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LEE COUNTY: Health department, schools work to integrate Latinos

LEE COUNTY: Health department, schools work to integrate Latinos
Brown, Brandi. McClatchy – Tribune Business News [Washington] 27 Sep 2015.

Sept. 27–SANFORD — The Lee County Health Department and Lee County Schools are making moves to address and accommodate the growing Hispanic population — although concerns remain in a report released earlier this week.

The Latino Migration Project, a service of the University of North Carolina — Chapel Hill, studies the integration of Hispanic and Latino immigrants into various North Carolina communities. Researchers published findings Monday from a year-long assessment of local immigrant residents.

That study was conducted as part of a three-year Sanford Building Integrated Communities (BIC) project, a collaborative initiative of the city of Sanford, local residents and organization leaders, and The Latino Migration Project.

The results of the study show that access to health care and education are two priorities for the 19 percent of Lee County residents who identify themselves as Hispanic.

Lee County Health Department’s Health Education Supervisor Ashley Graham served on the study’s planning committee. The health department, she said, sees many Spanish-speaking clients.

For people who speak Spanish, Graham said the department employs two interpreters who can meet with clients. The department also contracts with a language line that providers at the clinic call if there is someone who speaks a different language and needs assistance.

The department also makes an effort to provide information in brochures and pamphlets in English and Spanish. LeeCAN, a local community action network, has a list of mental health providers and identifies in their literature whether the provider can assist Spanish-speaking patients, Graham said.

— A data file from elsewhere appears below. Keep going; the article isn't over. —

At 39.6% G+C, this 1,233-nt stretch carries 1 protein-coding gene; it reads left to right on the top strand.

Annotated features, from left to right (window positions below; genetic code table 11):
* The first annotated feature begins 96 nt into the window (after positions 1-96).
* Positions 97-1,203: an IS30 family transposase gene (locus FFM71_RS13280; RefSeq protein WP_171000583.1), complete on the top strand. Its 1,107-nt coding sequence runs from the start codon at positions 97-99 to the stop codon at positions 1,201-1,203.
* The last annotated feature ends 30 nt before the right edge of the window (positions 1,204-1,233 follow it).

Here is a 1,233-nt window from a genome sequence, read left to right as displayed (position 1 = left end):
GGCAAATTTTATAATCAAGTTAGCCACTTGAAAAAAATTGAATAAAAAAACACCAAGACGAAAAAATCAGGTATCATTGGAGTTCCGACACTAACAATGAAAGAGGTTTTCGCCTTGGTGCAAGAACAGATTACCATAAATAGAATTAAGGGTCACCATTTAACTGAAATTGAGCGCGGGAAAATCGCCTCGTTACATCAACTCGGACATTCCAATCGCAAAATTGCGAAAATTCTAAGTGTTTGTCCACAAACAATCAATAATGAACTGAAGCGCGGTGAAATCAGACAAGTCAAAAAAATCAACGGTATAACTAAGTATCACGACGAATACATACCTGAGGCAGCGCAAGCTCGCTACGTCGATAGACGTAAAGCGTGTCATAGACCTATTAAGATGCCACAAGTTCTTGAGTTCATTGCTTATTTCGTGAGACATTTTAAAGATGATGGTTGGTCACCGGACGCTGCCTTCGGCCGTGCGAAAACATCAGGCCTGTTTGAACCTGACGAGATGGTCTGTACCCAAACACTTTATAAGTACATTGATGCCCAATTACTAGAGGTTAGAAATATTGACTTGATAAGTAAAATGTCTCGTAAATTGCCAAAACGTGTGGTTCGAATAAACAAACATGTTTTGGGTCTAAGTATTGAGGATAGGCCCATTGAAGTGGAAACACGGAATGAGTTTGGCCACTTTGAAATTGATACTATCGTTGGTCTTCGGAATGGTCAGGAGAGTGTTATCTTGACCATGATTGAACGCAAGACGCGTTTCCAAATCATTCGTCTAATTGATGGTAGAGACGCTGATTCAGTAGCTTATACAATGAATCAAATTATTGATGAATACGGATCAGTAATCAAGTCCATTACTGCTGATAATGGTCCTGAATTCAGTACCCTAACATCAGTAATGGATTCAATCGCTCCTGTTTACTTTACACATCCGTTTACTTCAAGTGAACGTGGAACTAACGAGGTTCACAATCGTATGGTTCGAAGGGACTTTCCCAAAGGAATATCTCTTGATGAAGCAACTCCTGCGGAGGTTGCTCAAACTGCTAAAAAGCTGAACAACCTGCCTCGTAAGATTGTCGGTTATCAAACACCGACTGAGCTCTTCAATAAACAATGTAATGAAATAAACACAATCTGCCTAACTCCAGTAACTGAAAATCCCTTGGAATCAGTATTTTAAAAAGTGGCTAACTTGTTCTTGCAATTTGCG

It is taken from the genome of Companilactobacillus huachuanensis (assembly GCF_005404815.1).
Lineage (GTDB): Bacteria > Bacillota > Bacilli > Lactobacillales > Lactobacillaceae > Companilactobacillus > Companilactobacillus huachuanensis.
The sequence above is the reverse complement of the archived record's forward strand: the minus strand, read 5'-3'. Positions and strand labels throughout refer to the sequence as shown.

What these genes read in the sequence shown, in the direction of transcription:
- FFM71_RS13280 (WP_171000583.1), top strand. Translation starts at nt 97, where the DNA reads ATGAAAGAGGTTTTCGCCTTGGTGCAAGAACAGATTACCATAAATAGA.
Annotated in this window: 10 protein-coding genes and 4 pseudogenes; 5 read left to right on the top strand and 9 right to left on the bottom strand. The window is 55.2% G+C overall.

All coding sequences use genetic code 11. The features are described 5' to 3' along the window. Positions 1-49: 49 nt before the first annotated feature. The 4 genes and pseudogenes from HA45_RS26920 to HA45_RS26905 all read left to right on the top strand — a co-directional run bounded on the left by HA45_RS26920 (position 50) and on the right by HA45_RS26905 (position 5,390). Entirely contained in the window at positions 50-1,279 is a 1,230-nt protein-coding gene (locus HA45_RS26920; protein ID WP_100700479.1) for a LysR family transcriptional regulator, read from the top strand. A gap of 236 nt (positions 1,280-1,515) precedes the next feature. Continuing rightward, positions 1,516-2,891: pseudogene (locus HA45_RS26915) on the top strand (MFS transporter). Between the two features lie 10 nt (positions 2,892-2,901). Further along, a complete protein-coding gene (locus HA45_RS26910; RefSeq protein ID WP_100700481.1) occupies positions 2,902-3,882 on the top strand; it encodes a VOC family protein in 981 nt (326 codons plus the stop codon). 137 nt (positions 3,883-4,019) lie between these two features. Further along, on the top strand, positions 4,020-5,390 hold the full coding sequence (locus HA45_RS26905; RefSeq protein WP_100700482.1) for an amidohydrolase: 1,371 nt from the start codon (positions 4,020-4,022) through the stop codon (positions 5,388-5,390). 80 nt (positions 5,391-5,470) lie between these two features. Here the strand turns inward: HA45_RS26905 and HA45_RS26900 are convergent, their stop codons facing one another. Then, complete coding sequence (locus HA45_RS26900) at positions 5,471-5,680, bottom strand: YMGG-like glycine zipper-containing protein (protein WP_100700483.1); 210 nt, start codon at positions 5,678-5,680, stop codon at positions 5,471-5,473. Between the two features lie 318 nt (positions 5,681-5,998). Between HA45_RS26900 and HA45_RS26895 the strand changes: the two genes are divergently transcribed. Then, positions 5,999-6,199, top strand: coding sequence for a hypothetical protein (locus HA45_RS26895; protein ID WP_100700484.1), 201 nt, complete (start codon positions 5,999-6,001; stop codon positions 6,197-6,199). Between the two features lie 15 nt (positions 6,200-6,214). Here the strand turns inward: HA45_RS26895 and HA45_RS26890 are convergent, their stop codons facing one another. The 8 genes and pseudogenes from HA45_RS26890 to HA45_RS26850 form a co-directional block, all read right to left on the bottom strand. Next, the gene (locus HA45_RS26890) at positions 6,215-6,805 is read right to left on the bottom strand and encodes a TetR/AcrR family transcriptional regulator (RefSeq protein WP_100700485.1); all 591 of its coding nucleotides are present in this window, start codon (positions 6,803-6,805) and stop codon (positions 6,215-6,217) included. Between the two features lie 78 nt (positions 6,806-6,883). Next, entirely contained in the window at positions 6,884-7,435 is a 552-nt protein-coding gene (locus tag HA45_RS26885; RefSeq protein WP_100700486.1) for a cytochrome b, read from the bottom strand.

“We pass those out to our clients who we think may be in need of a mental health referral,” she said. “We also have health information in both English and Spanish that we have available at places like the library and Helping Hands Clinic [a clinic for people who are uninsured in Sanford].”

One of the concerns cited in the report is the lack of available health care services and transportation to those services. While Lee County doesn’t have a full public transit system, it does have COLTS (County of Lee Transit System), and Executive Director Debbie Davidson said it’s a place people can call to get transportation to the health clinic.

“All of the service options can be difficult to explain,” she said. “We have a DASH vehicle that goes in a loop to popular Sanford sites, much like a city bus. The fare is $2. Then we have contract with agencies like Senior Services and CCCC, and we can pick people up through them. The best way to find out whether we can help with your transportation needs is to call us.”

The COLTS office can be reached at (919) 776-7201.

Davidson said the system also is working to improve services for bilingual residents. COLTS recently hired a bilingual phone operator who works noon to 5 p.m., and it has a bilingual driver.

Concerns about education in the report include both youth and adults. In particular, the study cites a concern about communication with immigrant parents.

Lynn Warren, director of the English as a second language and secondary literacy for Lee County Schools, said the school system has a number of programs in place to assist with communication.

“We have teacher assistants who are bilingual. They perform typical jobs of teacher assistants but also are available to speak with parents when needed,” she said. “We have a parent liaison who has worked to contact parents directly through phone calls to invite them to events.”

The school system has become a conduit in addressing several community-related concerns of Spanish-speaking parents. Warren said various schools have parents’ nights conducted in Spanish.

“We’ve had police officers participate and discuss safety and security issues, including gang prevention. We also have a bilingual social worker who can help families,” she said.

Efforts are ongoing to have bilingual staff members available and to help teachers learn how to modify assignments for students with limited English proficiency, Warren said.

The next step in the Latino Migration Project for Sanford is collaboration on a city-wide integration action plan. Anyone who wishes to be part of this planning may call (919) 966-1484. The report is now available to the public in English at bit.ly/1LFND57, and a full Spanish translation also will be published online and distributed.

Credit: The Sanford Herald, N.C.
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